Then a little over two years ago, Walthers re-released the whole steel making line, all with enhancements (except for the Electric Furnace). The new Coke Ovens came with a charging larry and quench car, and they looked very nice. I didn't think I wanted another oven kit, so I called Walthers to see if they offered the sprues separately, or were they going to offer them as a dedicated kit. They said "NO" to both.
Well................I did think my existing kit was too small, and the larry and quench car looked cool, so I broke down and bought the new kit. And the larry and quench car are cool. As far as assembly, I put together the new ovens, then did a lot of cutting and filing to make it fit with the old ones. It definitely looked more prototypical with 36 ovens than 18.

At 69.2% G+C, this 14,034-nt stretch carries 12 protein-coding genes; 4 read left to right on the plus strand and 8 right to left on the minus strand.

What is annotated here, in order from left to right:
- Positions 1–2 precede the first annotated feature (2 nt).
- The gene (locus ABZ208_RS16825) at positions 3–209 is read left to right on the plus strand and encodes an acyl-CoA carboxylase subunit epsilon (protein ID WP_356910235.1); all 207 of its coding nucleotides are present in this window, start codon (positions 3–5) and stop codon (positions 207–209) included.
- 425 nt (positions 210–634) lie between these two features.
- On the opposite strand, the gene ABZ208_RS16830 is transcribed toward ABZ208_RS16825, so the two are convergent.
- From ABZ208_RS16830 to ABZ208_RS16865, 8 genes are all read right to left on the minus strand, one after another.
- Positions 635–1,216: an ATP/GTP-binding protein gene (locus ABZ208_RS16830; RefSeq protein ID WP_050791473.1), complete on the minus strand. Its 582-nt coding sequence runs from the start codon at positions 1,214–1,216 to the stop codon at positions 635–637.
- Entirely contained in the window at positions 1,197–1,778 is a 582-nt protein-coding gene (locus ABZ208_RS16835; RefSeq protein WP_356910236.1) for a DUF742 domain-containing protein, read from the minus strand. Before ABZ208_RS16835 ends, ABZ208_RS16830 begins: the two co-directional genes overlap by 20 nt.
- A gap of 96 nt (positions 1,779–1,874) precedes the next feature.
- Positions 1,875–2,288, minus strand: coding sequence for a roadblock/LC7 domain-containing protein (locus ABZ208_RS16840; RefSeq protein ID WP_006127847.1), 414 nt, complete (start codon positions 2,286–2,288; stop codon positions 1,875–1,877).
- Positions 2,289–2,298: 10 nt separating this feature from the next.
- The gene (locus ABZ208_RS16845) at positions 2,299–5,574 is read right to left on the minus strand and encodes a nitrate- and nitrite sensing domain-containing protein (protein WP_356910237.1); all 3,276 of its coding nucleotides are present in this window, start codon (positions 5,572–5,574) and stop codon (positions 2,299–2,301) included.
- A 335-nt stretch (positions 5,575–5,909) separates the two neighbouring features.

Imagine my surprise when six months later I saw the Charging Larry and Quench Car released as a kit by themselves. I felt betrayed, until......................I saw the price. $60! $60? Are you kidding me, $60? But yeah, if I hadn't bought the complete kit, I probably would have shelled out the $60. Wait a minute, I only paid $120 for the complete kit . That means I really only spent $60 for the coke oven parts. Hmmm, pretty shrewd on my part. And to top it off, not long after I scored an original kit on eBay for $40. Take that, Walthers! (I don't even know what that means.) So, that meant I had enough parts to make a 54 oven complex, and a butt load of pieces to make auxiliary buildings.